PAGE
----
# Why parameterize the Black Scholes implied volatility surface?

I know that SVI volatility surfaces are very popular among financial practitioners. I understand that this is not really a model for some underlying asset (such as Black Scholes, Heston etc.) but merely a parametrization of the Black Scholes implied volatility surface.

Another example is the Malz FX Volaility parametrization.

My question is: Why do practitioners prefer these parametrization to the plain Black Scholes implied surface?

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There is no "plain Black Scholes implied surface" because implied volatilities come from options market prices (calls and put). If you had a whole continuum of call prices $C : \mathbb{R}_+ \times \mathbb{R}_+ \to \mathbb{R}_+$, $(T,K) \mapsto C(T,K)$ you would get a implied volatility function $\sigma_I : \mathbb{R}_+ \times \mathbb{R}_+ \to \mathbb{R}_+$ describing your implied volatiliy surface by inverting the Black Scholes formula for each expiry and strike: $$C(T,K) = Call_{BS}(T,K,\sigma_I(T,K)).$$

But there is only a finite number of strikes and maturities available on any market so you only get a finite number of implied volatilies $\sigma_I(T_i,K_j)$. Instead of a whole surface, you just have a cloud of points. There is an infinite number of surfaces passing through these points and each of them corresponds to a different family of marginal distributions for your price process $(S_T)$ (at least if the surface satisfies no arbitrage conditions).

So in order to get an actual surface you need to interpolate/extrapolate between points while making sure the surface you get is arbitrage free. This is not easy because the buttefly condition $\partial^2_{KK} C(T,K) \geq 0$ (convexity of the call payoff = positivity of a butterfly) translate to a second order differential inequality for implied volatility. This imposes strict and non explicit restrictions on your interpolation procedure. This is why pratictioners prefer to start from a parametrization which is arbitrage free by design and then try to fit it to the cloud of implied volatility points.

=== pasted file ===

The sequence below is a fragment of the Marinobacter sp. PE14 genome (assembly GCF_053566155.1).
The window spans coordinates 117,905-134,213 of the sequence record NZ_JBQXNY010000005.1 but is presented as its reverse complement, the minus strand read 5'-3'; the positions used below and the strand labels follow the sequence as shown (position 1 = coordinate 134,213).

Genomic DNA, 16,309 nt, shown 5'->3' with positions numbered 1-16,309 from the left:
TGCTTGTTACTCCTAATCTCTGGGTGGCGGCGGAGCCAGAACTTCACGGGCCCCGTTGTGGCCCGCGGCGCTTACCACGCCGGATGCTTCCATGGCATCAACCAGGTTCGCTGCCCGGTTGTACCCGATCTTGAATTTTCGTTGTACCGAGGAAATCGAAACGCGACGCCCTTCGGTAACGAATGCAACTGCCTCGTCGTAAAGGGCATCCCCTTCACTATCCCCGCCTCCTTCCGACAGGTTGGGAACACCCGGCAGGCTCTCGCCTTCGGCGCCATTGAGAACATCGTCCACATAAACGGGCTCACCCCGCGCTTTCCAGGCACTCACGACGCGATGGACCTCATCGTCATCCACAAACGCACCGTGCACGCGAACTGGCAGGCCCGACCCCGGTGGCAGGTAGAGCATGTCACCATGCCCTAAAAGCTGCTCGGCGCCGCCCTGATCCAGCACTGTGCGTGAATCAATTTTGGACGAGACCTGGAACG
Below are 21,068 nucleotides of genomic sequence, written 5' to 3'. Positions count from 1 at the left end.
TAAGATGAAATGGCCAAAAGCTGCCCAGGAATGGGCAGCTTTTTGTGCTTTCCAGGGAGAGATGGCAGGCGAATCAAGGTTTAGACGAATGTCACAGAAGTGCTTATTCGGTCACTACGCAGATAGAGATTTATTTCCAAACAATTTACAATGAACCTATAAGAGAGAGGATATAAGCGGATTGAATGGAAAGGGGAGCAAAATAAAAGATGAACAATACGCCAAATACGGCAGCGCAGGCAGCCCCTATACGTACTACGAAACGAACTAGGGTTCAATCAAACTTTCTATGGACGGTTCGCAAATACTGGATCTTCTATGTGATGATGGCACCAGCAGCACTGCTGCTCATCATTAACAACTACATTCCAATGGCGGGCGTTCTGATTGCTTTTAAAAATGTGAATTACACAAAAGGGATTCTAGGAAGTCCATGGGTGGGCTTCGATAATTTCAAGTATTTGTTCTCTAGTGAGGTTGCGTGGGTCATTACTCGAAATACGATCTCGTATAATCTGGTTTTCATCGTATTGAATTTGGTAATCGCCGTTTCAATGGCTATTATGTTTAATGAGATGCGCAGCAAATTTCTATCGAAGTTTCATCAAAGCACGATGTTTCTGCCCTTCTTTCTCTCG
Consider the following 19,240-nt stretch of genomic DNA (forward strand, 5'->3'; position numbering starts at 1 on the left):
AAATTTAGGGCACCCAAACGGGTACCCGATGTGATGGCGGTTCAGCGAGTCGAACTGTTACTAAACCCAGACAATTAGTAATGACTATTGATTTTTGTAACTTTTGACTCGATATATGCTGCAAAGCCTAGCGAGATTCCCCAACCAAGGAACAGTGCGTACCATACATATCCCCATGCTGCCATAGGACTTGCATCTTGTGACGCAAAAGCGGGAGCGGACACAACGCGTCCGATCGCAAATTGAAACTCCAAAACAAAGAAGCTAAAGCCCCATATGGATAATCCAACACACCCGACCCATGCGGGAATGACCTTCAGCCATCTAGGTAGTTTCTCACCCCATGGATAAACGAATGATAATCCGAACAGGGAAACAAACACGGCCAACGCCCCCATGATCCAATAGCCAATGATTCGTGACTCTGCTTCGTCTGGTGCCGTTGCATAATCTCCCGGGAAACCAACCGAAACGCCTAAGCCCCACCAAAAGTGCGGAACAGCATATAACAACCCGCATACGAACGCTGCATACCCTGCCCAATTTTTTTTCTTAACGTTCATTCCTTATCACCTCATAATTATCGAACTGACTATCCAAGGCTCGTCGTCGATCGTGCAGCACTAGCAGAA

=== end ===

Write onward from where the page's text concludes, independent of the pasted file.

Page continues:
For details, see "Arbitrage Free Implied Volatility Surfaces" by M. Roper http://www.maths.usyd.edu.au/u/pubs/publist/preprints/2010/roper-9.pdf

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Thanks for your answer. I understand that you can perhaps not interpolate linearly or even piecewise polynomially because you will then get problems with calculating local volatility. However, my question is still why different interpolations or parametrization are used. Why not just fit a polynomial of of degree n to n+1 points? (considering just the smile here, i.e. regarding the maturity dimension of the surface) – DoubleTrouble Jun 8 '14 at 11:00
Maybe I didn't emphasize this point enough but you really want your implied volatility surface to be arbitrage free. Interpolating between points to get a twice differentiable surface is very simple. Making sure it is arbitrage free is not because one of the conditions translates into $\mathcal{L} \sigma_I(T,K) \geq 0$ where $\mathcal{L}$ is a second order differential operator in $K$. See Durrleman’s Condition in Thm 2.9 of this article maths.usyd.edu.au/u/pubs/publist/preprints/2010/roper-9.pdf. This makes the parametrization approach much more appealing. – AFK Jun 8 '14 at 14:11
Thanks a lot for your answer, and for the reference! – DoubleTrouble Jun 8 '14 at 14:45
You are welcome. I edited my response based on your comment. PS: Durrleman's dissertation is also very enligthening. – AFK Jun 8 '14 at 15:47
Very nice answer, and I liked the paper you linked to, thanks. (+1) – Matt Wolf Jun 10 '14 at 1:50